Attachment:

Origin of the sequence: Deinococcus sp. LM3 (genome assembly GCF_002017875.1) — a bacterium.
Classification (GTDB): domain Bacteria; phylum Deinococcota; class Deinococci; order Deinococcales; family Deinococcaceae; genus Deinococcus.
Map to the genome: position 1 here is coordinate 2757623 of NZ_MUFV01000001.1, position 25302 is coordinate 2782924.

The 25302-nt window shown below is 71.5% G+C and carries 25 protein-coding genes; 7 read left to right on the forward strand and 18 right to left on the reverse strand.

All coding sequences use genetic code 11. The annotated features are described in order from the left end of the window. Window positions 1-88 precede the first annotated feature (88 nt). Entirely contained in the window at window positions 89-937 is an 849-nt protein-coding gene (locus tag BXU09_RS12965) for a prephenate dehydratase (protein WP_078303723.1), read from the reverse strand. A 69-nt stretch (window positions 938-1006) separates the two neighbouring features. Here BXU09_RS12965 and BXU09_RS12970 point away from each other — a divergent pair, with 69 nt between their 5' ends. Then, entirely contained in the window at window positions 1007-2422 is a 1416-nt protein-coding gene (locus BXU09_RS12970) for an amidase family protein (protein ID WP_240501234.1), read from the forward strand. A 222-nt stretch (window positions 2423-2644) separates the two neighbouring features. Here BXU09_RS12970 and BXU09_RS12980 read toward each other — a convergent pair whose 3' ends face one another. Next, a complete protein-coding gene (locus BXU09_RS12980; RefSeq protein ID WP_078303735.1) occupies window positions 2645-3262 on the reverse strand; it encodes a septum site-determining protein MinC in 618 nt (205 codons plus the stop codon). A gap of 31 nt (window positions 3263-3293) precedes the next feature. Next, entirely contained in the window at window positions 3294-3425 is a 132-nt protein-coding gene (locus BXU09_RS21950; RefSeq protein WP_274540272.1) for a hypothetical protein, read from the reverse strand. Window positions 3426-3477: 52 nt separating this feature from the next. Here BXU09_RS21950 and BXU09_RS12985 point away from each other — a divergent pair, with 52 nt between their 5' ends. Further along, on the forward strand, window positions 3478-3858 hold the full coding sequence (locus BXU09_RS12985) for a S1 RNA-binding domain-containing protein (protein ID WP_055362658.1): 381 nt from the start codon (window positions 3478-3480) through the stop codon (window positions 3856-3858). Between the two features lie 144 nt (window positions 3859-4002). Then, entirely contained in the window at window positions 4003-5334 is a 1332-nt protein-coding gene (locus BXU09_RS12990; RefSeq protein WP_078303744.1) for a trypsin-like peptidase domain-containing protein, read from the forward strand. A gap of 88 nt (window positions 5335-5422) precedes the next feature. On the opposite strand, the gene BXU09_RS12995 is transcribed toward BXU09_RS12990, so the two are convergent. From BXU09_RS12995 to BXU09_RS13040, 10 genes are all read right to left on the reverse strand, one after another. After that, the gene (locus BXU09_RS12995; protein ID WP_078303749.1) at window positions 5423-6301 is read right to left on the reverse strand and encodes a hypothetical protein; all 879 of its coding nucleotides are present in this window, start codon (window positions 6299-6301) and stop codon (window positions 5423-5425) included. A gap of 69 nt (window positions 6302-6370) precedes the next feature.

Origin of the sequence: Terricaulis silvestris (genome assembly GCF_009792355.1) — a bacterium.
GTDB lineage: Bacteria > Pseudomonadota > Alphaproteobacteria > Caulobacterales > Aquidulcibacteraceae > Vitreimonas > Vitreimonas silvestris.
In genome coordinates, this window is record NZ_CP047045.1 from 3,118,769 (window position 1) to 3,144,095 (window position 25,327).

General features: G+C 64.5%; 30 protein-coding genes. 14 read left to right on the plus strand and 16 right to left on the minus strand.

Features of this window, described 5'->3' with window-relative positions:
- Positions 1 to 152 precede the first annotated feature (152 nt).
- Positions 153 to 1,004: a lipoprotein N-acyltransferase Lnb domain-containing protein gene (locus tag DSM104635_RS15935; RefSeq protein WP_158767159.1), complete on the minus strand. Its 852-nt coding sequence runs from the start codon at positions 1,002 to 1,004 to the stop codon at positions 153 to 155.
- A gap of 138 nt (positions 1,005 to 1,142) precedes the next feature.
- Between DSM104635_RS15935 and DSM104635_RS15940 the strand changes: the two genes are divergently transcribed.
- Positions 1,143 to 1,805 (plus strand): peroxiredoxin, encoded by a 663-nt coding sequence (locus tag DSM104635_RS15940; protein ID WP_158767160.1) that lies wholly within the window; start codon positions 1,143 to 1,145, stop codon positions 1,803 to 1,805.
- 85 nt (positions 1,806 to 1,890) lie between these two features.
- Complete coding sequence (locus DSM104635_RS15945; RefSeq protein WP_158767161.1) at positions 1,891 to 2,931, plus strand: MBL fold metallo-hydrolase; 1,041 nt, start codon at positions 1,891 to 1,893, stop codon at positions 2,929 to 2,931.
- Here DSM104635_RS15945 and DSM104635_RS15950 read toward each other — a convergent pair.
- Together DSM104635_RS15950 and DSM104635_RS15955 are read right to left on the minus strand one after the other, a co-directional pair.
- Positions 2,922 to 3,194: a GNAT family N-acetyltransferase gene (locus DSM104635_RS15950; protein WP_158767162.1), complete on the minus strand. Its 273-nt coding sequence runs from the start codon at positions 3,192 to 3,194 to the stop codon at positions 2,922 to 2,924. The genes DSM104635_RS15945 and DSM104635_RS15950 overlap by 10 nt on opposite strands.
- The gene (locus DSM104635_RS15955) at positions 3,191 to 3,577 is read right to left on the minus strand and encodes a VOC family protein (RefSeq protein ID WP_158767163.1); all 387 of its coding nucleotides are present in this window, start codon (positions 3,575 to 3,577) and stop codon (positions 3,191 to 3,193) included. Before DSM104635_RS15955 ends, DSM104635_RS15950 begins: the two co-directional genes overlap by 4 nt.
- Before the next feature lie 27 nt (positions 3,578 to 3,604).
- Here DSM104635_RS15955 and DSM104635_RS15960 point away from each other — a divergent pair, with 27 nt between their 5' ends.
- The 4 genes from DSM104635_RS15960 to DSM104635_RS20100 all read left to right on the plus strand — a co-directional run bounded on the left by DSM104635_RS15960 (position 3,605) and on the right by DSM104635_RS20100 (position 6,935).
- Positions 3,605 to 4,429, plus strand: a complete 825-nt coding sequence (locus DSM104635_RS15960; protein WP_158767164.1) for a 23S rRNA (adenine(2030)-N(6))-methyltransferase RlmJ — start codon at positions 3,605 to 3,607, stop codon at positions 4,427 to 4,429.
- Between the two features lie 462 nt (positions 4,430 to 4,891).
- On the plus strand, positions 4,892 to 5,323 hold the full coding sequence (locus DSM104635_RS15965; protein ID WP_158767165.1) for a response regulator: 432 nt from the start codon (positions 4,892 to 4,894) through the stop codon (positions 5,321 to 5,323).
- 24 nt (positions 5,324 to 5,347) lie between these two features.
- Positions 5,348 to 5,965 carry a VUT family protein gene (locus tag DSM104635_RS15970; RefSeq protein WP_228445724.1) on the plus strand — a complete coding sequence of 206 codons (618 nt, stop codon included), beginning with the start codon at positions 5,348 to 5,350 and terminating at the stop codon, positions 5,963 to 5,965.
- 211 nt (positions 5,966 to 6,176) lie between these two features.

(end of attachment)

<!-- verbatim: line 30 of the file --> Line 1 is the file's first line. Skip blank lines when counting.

- 211 nt (positions 5,966 to 6,176) lie between these two features.